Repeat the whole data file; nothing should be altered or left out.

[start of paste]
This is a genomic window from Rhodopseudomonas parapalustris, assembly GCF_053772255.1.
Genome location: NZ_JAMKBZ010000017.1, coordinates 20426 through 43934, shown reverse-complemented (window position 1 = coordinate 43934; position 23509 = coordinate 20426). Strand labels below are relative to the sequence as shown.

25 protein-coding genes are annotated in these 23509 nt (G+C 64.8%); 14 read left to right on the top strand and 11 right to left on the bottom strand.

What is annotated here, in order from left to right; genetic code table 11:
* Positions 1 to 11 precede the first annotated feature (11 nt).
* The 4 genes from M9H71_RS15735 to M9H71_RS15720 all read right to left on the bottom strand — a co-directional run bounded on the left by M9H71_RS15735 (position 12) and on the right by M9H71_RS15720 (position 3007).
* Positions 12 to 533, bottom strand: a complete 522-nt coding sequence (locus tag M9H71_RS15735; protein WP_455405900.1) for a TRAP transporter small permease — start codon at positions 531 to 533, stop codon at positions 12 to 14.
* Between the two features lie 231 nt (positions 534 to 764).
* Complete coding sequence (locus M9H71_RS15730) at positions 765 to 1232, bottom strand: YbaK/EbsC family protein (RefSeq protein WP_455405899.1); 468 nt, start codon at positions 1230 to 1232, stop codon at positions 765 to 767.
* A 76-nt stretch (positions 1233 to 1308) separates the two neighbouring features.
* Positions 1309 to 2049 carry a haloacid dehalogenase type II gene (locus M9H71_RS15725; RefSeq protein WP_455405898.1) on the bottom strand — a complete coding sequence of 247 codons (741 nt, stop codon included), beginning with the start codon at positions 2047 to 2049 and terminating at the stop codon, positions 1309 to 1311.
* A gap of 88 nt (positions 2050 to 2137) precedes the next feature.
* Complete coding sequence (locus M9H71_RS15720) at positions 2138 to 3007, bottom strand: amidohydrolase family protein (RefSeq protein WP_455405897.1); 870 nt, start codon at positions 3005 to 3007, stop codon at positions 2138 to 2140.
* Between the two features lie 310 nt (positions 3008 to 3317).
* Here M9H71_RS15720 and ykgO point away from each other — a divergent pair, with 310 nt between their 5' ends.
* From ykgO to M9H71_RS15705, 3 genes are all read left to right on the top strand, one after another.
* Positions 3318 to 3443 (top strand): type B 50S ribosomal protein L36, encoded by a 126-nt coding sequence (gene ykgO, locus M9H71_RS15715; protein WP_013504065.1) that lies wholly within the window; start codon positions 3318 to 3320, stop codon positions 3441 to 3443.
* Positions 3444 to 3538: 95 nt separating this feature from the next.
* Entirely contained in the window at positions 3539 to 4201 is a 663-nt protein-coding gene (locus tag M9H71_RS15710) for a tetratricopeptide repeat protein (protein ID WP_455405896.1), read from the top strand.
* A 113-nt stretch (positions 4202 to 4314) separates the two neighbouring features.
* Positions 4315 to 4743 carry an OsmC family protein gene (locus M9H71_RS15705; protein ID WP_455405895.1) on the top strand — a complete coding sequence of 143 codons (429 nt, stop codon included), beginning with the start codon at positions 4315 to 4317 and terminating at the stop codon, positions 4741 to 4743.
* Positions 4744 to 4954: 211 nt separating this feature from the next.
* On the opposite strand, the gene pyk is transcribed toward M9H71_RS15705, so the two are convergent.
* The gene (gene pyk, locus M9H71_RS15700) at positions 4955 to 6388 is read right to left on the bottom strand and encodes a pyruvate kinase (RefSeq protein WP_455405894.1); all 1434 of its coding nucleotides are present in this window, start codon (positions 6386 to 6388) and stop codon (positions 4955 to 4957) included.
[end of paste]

This is a genomic window from Rhodopseudomonas parapalustris, assembly GCF_053772255.1.
Genome location: NZ_JAMKBZ010000017.1, coordinates 20426 through 43934, shown reverse-complemented (window position 1 = coordinate 43934; position 23509 = coordinate 20426). Strand labels below are relative to the sequence as shown.

25 protein-coding genes are annotated in these 23509 nt (G+C 64.8%); 14 read left to right on the top strand and 11 right to left on the bottom strand.

What is annotated here, in order from left to right; genetic code table 11:
* Positions 1 to 11 precede the first annotated feature (11 nt).
* The 4 genes from M9H71_RS15735 to M9H71_RS15720 all read right to left on the bottom strand — a co-directional run bounded on the left by M9H71_RS15735 (position 12) and on the right by M9H71_RS15720 (position 3007).
* Positions 12 to 533, bottom strand: a complete 522-nt coding sequence (locus tag M9H71_RS15735; protein WP_455405900.1) for a TRAP transporter small permease — start codon at positions 531 to 533, stop codon at positions 12 to 14.
* Between the two features lie 231 nt (positions 534 to 764).
* Complete coding sequence (locus M9H71_RS15730) at positions 765 to 1232, bottom strand: YbaK/EbsC family protein (RefSeq protein WP_455405899.1); 468 nt, start codon at positions 1230 to 1232, stop codon at positions 765 to 767.
* A 76-nt stretch (positions 1233 to 1308) separates the two neighbouring features.
* Positions 1309 to 2049 carry a haloacid dehalogenase type II gene (locus M9H71_RS15725; RefSeq protein WP_455405898.1) on the bottom strand — a complete coding sequence of 247 codons (741 nt, stop codon included), beginning with the start codon at positions 2047 to 2049 and terminating at the stop codon, positions 1309 to 1311.
* A gap of 88 nt (positions 2050 to 2137) precedes the next feature.
* Complete coding sequence (locus M9H71_RS15720) at positions 2138 to 3007, bottom strand: amidohydrolase family protein (RefSeq protein WP_455405897.1); 870 nt, start codon at positions 3005 to 3007, stop codon at positions 2138 to 2140.
* Between the two features lie 310 nt (positions 3008 to 3317).
* Here M9H71_RS15720 and ykgO point away from each other — a divergent pair, with 310 nt between their 5' ends.
* From ykgO to M9H71_RS15705, 3 genes are all read left to right on the top strand, one after another.
* Positions 3318 to 3443 (top strand): type B 50S ribosomal protein L36, encoded by a 126-nt coding sequence (gene ykgO, locus M9H71_RS15715; protein WP_013504065.1) that lies wholly within the window; start codon positions 3318 to 3320, stop codon positions 3441 to 3443.
* Positions 3444 to 3538: 95 nt separating this feature from the next.
* Entirely contained in the window at positions 3539 to 4201 is a 663-nt protein-coding gene (locus tag M9H71_RS15710) for a tetratricopeptide repeat protein (protein ID WP_455405896.1), read from the top strand.
* A 113-nt stretch (positions 4202 to 4314) separates the two neighbouring features.
* Positions 4315 to 4743 carry an OsmC family protein gene (locus M9H71_RS15705; protein ID WP_455405895.1) on the top strand — a complete coding sequence of 143 codons (429 nt, stop codon included), beginning with the start codon at positions 4315 to 4317 and terminating at the stop codon, positions 4741 to 4743.
* Positions 4744 to 4954: 211 nt separating this feature from the next.
* On the opposite strand, the gene pyk is transcribed toward M9H71_RS15705, so the two are convergent.
* The gene (gene pyk, locus M9H71_RS15700) at positions 4955 to 6388 is read right to left on the bottom strand and encodes a pyruvate kinase (RefSeq protein WP_455405894.1); all 1434 of its coding nucleotides are present in this window, start codon (positions 6386 to 6388) and stop codon (positions 4955 to 4957) included.